Tomorrow marks the beginning of my 24th year of teaching, and despite the many years that have passed, I remember well my first day as a teacher. In truth, my clearest memory is of the first hour of my first day as a teacher.  

Incoming students had to locate their name and room number on lists taped to the walls around the school, and then find their way to their homeroom class. Some students arrived early and waited in the hall outside my classroom, even though the door was open. It seemed nobody wanted to be the first to enter the room, but when the first bell rang, they slowly started to filter into room I shared with the tennis coach, a veteran of more than 30 years in the profession.  

At that point, I didn’t even have 30 minutes of experience to call on. 

After the tardy bell rang, the principal came on the speaker, gave the standard boilerplate first day greeting and made a few announcements. When that ended, I, the newly certified teacher, had to speak the first words I’d ever say to a class. With little confidence in my voice, I announced I was going to start by calling roll.  

Taking attendance at the beginning of the period is what teachers do, and I had performed this task many times as a substitute, but this was different. For the first time I was calling out the names of my students, ones for whom I had a great and continuing responsibility.  

About 10 seconds into calling the students’ names, I realized the paper I was reading from was not steady, making it more difficult to read. I paused, looked down at my hands and realized I was holding the class roster as if I expected someone to come along and rip it out of my shaking hands at any moment.  

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My wife and I lead what we consider to be simple, unassuming lives.

We still live in the same modest house we bought over 30 years ago when we were in our mid-20s. That’s a time in life when many couples buy their “starter” homes.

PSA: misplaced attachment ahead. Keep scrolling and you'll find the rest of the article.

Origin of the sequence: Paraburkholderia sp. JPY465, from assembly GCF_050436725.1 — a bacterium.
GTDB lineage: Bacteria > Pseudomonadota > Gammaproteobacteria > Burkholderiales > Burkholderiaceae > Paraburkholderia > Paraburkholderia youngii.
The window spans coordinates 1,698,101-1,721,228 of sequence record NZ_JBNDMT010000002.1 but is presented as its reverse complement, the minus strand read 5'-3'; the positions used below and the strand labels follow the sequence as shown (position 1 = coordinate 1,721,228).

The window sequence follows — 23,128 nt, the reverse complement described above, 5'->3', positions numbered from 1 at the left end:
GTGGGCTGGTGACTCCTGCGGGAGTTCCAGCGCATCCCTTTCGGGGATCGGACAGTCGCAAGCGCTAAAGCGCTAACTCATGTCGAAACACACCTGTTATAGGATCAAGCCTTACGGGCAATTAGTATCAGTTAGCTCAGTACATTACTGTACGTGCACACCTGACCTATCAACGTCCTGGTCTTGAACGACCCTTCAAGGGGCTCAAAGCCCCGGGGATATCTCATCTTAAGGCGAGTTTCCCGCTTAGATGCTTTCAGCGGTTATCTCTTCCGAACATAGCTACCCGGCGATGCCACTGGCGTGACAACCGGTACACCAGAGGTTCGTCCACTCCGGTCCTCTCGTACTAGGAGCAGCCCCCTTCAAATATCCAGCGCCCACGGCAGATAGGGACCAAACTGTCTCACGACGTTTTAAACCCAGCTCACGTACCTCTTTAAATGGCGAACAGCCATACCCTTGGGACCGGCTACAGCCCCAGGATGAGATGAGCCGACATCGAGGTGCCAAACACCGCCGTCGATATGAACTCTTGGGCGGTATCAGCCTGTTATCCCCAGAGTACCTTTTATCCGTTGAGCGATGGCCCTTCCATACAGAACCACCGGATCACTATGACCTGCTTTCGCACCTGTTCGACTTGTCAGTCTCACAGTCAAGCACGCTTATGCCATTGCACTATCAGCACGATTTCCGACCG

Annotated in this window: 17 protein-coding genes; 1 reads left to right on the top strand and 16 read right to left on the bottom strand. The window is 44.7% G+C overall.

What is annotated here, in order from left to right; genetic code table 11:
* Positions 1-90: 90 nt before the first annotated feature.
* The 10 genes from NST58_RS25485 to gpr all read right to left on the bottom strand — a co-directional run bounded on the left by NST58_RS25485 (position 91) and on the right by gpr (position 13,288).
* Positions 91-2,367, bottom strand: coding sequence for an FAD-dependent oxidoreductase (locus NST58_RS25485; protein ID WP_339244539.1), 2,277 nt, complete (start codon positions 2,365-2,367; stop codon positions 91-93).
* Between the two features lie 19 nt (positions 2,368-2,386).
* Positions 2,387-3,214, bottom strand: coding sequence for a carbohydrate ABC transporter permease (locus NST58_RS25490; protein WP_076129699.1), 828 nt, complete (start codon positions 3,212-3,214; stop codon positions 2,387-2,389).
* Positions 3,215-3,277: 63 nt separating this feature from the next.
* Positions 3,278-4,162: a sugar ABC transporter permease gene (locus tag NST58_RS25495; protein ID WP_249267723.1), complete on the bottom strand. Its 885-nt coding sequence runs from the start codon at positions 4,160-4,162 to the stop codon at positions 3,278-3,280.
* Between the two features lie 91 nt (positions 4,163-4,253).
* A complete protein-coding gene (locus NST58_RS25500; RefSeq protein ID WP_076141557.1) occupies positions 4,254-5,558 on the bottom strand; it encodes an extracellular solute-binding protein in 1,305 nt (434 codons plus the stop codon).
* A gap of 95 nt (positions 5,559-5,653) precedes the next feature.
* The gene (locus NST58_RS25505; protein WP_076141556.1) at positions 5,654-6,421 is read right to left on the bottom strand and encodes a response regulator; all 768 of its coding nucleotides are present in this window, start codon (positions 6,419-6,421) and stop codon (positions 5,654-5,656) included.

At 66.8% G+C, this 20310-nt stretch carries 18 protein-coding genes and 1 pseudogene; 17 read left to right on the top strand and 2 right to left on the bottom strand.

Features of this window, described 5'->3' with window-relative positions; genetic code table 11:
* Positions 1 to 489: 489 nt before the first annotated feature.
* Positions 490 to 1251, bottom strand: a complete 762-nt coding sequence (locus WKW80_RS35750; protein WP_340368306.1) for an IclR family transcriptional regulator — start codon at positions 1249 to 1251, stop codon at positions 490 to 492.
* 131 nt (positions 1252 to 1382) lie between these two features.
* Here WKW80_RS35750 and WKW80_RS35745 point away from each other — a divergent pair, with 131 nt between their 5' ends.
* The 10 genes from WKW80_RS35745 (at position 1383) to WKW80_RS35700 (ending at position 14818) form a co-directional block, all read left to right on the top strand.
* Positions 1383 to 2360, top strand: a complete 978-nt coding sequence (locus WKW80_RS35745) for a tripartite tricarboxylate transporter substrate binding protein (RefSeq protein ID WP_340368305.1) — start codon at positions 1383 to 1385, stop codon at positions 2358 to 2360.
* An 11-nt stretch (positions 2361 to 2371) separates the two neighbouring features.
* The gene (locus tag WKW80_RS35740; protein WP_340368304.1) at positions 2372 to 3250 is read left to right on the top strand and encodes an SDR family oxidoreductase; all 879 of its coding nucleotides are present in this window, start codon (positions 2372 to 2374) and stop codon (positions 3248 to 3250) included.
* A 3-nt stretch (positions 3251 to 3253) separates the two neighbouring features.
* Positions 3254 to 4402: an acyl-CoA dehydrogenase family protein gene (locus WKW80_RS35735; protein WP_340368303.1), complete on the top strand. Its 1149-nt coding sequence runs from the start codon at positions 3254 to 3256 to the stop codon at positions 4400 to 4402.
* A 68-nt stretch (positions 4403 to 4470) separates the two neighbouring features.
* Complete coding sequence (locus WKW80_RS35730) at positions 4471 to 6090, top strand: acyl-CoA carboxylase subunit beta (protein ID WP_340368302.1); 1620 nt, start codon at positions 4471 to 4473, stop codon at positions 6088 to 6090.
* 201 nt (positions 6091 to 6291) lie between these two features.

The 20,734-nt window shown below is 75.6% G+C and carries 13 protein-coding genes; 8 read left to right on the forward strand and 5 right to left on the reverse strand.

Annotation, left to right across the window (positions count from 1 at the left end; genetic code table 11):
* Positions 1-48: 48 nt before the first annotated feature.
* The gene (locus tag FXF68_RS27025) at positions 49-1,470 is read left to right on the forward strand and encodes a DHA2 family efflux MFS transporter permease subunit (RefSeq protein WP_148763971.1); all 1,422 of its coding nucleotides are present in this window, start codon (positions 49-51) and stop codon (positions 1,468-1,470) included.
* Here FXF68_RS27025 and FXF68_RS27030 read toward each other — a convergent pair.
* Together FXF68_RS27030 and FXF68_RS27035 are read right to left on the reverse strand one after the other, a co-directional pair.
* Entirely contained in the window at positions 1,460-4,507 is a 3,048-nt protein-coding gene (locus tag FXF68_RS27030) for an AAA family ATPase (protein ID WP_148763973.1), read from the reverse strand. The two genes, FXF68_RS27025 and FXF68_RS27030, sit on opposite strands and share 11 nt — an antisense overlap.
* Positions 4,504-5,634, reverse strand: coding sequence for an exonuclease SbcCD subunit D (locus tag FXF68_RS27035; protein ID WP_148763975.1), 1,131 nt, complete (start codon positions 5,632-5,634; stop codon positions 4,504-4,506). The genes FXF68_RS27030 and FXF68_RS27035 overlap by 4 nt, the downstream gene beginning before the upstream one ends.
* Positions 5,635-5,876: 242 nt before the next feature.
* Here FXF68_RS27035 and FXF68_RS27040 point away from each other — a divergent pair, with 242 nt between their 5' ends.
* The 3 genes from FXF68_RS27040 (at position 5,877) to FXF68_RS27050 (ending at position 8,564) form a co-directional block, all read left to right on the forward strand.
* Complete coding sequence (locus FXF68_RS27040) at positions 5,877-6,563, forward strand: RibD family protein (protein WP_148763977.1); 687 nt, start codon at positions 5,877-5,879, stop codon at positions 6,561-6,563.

Fast forward 30 years and most starter homes in our area are far larger than the house we bought, Based on a couple of decades of conversations with young couples, I doubt the majority of them today would want to begin their lives together in a home that is a cracker box by modern standards.

We never up-sized when our family was growing and have no plans to downsize now that we are empty-nesters. In other words, our starter home is likely to be our “finisher” too.

If you were to look up the demographics of the suburban Bay Area of Houston, you would see many spacious, elegant homes owned by people much more affluent than a couple of teachers–one full-time and one a part-timer.

It was odd to me when our boys were growing up that their friends were much more likely to hang out our little place than host our sons in their often newer, more spacious houses. At the time I couldn’t understand why our humble house served as a hub, but I now think that, to many kids, our simple abode felt more like home than the houses in which they lived.

As with our home, a pattern of modesty and simplicity covers many other areas of our lives. When we cruise we almost always book inside cabins, which allows us to cruise more frequently in cramped simplicity than once a year in relative luxury. Allthough I usually book small, windowless cabins, I try to book them on floors where they are across the hall from the high-end suites. This mimics the placement of our home where we live in one of the most modest areas of an affluent community.

In our home city we can expect a responsive government and dependable services. In the same way, we know the cruise lines are going to take good care of the people spending big bucks on the most desirable and expensive cabins. For us, bunking in proximity to some of the most opulent quarters on the ship means we will never have to worry about being assigned to an inexperienced or inattentive cabin steward.

With that type of planning it could be argued that we don’t want to live as simply as we claim, and I would not have you believe that we lead lives of asceticism. In truth, we like some of the better things in life, but mostly as a change of pace. Like poor Cinderella who got to attend the ball in style before the clock struck midnight and it all went awry, we enjoy the little luxuries of cruising before returning to reality.